Prof Positive

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Tillie, who's been hanging out in an unoccupied office at Video Professor's headquarters since her purchase, will soon get to spend some personal time with Patrick. Scherer has just created a nonprofit around Tillie, with 100 percent of the funds earmarked for safe-driving organizations, and as part of the PR blitz hyping it, the dummy will join Patrick at a future race. If the Indy 500 puts in an HOV lane, that first victory is practically guaranteed.

Still, Video Professor's most valuable sales device remains Scherer's mug, and he knows it. "People over the years have learned to believe what I say," he asserts. "And I'm glad they do." But just because he looks like a kindly academic doesn't mean that he's personally capable of installing a zip drive or ridding the virtual universe of spam. In truth, he's not really a computer expert at all. He just plays one on TV.

Scherer grew up in Naperville, in the Chicagoland area, and keeps a close association with the community. In 2002 he donated $500,000 to establish scholarships at Naperville Central High School in the names of his parents, who were students there. (His father, Billy, passed away, but his mother, Jane, is alive and vital at 87. She lives in Colorado -- and no, Scherer concedes, she doesn't know how to run a computer.) He went on to attend the University of Wisconsin-Whitewater, where his major had nothing to do with technology. "My degree was in management," says Scherer, who also funds a scholarship for that school. "I wanted to be an office manager. I never wanted to be in sales."

His job record, much of it dating from his post-collegiate move to Colorado, tells another story. With the exception of a short-lived gig as an interviewer at an employment agency, he mainly worked in sales -- peddling water conditioner door-to-door, building and marketing log homes, and so on. Then, in the mid-'80s, he began selling IBM clones under the auspices of his own Data Link Research Services. "We were marketing our hardware by wholesaling it to small Ma-and-Pa operations," notes Bettye Harrison, who's gone from acting as Data Link's regional sales manager to Video Professor's president and chief operating officer.

Seemed like a good idea, but the market rapidly became glutted with competitors -- and to make matters worse, the public's confusion about computing led to high returns and excessive customer-service demands. "This was in the very beginning of personal computers," Harrison explains, "and consumers would go, 'This looks kind of interesting. Maybe I'd like to try this.' So they'd purchase a computer, take it home, unbox it and then realize they didn't know what all the components were, or even how to hook it up -- and when they did, they were faced with that blinking cursor. So they'd call the dealer saying, 'What do I do?' and the dealer would have to spend a lot of time on the phone to keep the sale."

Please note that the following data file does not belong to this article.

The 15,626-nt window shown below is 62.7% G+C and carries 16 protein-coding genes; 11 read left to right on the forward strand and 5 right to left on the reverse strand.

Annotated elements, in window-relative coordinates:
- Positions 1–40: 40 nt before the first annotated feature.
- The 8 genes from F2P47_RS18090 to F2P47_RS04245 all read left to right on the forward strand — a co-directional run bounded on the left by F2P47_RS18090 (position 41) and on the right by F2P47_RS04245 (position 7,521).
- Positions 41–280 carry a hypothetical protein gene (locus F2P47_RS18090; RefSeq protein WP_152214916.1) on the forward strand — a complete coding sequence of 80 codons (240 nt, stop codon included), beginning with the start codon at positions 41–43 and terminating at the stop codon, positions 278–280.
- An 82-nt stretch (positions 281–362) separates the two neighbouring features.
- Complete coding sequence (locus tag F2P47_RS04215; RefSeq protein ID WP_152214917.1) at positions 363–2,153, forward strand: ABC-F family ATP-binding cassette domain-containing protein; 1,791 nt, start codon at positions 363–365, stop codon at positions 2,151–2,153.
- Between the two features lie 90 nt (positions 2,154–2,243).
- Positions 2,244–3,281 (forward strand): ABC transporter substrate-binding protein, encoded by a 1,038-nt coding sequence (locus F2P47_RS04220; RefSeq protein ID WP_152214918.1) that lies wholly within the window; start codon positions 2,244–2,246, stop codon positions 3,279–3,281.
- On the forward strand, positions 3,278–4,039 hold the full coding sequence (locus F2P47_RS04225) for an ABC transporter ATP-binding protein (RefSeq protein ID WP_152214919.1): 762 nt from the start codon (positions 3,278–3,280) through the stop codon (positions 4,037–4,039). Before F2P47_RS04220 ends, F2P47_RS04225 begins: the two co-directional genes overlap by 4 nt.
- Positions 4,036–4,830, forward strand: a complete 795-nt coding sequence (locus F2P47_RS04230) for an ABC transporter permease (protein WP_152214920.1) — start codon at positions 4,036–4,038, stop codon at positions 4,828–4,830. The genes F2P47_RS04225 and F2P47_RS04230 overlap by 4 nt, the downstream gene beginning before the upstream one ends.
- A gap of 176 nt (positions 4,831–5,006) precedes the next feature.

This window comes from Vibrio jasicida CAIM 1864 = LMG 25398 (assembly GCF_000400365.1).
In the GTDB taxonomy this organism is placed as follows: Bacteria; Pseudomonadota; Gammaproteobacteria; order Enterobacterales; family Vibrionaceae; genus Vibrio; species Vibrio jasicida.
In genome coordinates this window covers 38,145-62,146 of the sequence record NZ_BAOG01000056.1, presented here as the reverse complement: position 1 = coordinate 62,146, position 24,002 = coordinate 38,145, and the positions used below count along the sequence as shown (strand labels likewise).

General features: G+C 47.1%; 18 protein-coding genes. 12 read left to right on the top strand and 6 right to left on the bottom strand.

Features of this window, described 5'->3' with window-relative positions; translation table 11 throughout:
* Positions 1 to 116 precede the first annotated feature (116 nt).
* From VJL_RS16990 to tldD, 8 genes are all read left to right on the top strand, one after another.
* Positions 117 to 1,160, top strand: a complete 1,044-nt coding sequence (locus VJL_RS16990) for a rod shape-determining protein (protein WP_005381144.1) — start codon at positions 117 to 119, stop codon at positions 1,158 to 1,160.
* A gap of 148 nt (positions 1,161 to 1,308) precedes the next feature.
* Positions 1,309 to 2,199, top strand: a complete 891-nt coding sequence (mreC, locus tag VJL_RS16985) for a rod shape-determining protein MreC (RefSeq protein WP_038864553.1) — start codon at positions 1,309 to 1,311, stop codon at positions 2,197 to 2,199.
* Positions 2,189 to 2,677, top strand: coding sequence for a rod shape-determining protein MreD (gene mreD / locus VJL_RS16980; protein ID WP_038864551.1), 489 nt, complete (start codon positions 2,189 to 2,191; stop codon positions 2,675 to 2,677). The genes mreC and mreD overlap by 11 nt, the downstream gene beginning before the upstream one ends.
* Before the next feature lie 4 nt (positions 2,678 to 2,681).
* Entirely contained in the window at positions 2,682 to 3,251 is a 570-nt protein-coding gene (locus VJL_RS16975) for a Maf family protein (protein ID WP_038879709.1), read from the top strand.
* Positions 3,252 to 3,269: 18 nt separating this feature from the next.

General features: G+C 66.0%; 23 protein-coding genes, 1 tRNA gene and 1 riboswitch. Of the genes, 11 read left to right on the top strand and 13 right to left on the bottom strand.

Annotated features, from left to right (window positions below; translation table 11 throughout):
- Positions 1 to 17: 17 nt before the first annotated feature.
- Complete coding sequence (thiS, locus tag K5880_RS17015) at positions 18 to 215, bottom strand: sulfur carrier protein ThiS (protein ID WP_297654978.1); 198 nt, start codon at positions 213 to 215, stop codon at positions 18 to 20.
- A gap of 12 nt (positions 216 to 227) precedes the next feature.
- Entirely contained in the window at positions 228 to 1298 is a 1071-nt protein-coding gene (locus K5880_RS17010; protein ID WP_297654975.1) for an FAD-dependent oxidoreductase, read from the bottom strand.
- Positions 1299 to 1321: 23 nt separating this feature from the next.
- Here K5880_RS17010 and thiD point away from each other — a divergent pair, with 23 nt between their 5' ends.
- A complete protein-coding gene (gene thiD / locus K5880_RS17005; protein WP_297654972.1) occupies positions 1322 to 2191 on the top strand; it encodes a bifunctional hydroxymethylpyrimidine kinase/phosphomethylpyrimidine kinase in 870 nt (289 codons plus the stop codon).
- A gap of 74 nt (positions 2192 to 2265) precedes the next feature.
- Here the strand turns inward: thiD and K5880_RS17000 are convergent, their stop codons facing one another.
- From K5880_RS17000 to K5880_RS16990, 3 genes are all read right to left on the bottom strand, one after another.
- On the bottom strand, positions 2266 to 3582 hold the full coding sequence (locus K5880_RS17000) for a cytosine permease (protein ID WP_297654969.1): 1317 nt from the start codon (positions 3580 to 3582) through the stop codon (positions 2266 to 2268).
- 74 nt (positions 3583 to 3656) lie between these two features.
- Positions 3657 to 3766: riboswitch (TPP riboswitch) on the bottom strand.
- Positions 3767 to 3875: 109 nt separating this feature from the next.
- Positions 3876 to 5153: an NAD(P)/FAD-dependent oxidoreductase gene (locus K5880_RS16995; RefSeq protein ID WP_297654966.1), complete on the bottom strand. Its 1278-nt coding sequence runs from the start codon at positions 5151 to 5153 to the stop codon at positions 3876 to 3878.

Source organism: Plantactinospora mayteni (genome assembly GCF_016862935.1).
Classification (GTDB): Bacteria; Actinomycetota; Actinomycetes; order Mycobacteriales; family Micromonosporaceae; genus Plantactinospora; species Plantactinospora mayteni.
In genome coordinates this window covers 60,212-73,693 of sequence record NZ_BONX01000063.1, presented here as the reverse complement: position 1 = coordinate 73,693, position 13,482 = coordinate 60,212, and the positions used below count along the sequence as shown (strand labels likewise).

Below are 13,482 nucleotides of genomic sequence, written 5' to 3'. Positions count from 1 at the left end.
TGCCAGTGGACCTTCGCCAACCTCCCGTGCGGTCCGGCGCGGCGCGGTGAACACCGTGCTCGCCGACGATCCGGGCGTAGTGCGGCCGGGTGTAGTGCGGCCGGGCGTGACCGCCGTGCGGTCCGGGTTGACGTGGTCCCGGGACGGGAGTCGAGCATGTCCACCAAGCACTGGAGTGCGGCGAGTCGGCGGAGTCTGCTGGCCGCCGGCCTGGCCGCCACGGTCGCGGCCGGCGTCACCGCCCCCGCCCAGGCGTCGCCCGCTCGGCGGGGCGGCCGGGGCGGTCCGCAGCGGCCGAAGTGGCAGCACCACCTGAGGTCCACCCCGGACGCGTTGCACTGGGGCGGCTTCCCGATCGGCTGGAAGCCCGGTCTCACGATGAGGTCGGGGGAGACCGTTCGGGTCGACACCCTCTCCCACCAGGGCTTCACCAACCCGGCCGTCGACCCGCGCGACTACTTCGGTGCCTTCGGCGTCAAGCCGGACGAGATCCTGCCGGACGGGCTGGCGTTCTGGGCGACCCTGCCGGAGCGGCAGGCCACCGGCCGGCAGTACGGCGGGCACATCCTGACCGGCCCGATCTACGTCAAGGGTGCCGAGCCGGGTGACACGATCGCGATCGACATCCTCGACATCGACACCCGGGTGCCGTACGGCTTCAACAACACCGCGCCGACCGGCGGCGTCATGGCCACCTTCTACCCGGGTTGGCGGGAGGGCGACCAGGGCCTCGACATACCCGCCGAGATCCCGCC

A potential solution, Scherer thought, would be instructional VHS tapes packaged with computers, so that perplexed buyers could do their own troubleshooting. When he discovered that no one was manufacturing videos that filled the bill, he committed to making his own, using the most rudimentary production procedures imaginable. "For the first one, we set up a tripod and had the camera pointing down, right on the hands on the keyboard," he says. "There wasn't a talking head at all. And then we used a girl, a student, and showed her learning DOS and WordPerfect."

The videos turned out to be more of a hit than the clones, and by 1988, Scherer decided to get out of the hardware biz entirely and focus on tutorials -- a move formalized when the Data Link handle was swapped for Video Professor, the moniker Scherer had slapped on the tapes. But even as sales started to ratchet skyward, he resisted the urge to, well, try his product. "I was more concerned with not going bankrupt and figuring out, 'How do I make this thing fly?' than I was with learning how to operate a computer," he allows. "It wouldn't have helped make more money if I did."

The initial generation of Video Professor tapes, which were sold mainly in retail outlets, accomplished their goals despite a rather elevated cheese factor. For instance, Rick "Coach" Marshall (sacked earlier this month as morning host for oldies radio station KOOL 105) provided the voice of the Video Professor, which was originally envisioned as a wacky character, not a pseudonym for Scherer. "Rick does all these different voices," Bettye Harrison says, "and he was using this sort of old-German-professor voice. He did that for several years, until someone asked, 'Why do you do that?' And we went, 'Why do we do that?' That's when we asked, 'Coach, can you just narrate in your regular voice?'"

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Michael Roberts has written for Westword since October 1990, serving stints as music editor and media columnist. He currently covers everything from breaking news and politics to sports and stories that defy categorization.
Contact: Michael Roberts